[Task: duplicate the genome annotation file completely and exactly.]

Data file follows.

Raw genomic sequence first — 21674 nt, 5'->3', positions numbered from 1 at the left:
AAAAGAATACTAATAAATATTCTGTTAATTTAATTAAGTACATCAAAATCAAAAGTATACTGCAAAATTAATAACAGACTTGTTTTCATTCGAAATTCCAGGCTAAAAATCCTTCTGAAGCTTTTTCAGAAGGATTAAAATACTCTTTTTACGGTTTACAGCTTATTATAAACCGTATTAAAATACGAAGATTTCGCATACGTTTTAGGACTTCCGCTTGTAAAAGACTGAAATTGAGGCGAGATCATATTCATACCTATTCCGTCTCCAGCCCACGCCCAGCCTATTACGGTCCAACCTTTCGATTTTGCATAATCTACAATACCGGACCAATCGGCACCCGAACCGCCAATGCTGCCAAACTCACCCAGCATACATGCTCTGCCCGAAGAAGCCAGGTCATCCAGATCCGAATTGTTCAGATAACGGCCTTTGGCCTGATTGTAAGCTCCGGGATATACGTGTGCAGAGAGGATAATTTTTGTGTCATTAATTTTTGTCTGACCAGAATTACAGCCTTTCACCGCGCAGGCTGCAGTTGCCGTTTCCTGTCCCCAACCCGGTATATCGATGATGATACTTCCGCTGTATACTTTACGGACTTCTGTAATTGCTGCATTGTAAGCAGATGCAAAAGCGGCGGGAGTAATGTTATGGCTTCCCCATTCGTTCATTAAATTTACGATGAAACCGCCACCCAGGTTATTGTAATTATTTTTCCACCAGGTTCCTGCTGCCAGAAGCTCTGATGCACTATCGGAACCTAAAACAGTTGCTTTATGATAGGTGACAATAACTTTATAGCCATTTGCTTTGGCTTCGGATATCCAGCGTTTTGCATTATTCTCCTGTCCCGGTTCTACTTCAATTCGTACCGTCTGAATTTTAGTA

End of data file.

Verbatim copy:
Raw genomic sequence first — 21674 nt, 5'->3', positions numbered from 1 at the left:
AAAAGAATACTAATAAATATTCTGTTAATTTAATTAAGTACATCAAAATCAAAAGTATACTGCAAAATTAATAACAGACTTGTTTTCATTCGAAATTCCAGGCTAAAAATCCTTCTGAAGCTTTTTCAGAAGGATTAAAATACTCTTTTTACGGTTTACAGCTTATTATAAACCGTATTAAAATACGAAGATTTCGCATACGTTTTAGGACTTCCGCTTGTAAAAGACTGAAATTGAGGCGAGATCATATTCATACCTATTCCGTCTCCAGCCCACGCCCAGCCTATTACGGTCCAACCTTTCGATTTTGCATAATCTACAATACCGGACCAATCGGCACCCGAACCGCCAATGCTGCCAAACTCACCCAGCATACATGCTCTGCCCGAAGAAGCCAGGTCATCCAGATCCGAATTGTTCAGATAACGGCCTTTGGCCTGATTGTAAGCTCCGGGATATACGTGTGCAGAGAGGATAATTTTTGTGTCATTAATTTTTGTCTGACCAGAATTACAGCCTTTCACCGCGCAGGCTGCAGTTGCCGTTTCCTGTCCCCAACCCGGTATATCGATGATGATACTTCCGCTGTATACTTTACGGACTTCTGTAATTGCTGCATTGTAAGCAGATGCAAAAGCGGCGGGAGTAATGTTATGGCTTCCCCATTCGTTCATTAAATTTACGATGAAACCGCCACCCAGGTTATTGTAATTATTTTTCCACCAGGTTCCTGCTGCCAGAAGCTCTGATGCACTATCGGAACCTAAAACAGTTGCTTTATGATAGGTGACAATAACTTTATAGCCATTTGCTTTGGCTTCGGATATCCAGCGTTTTGCATTATTCTCCTGTCCCGGTTCTACTTCAATTCGTACCGTCTGAATTTTAGTA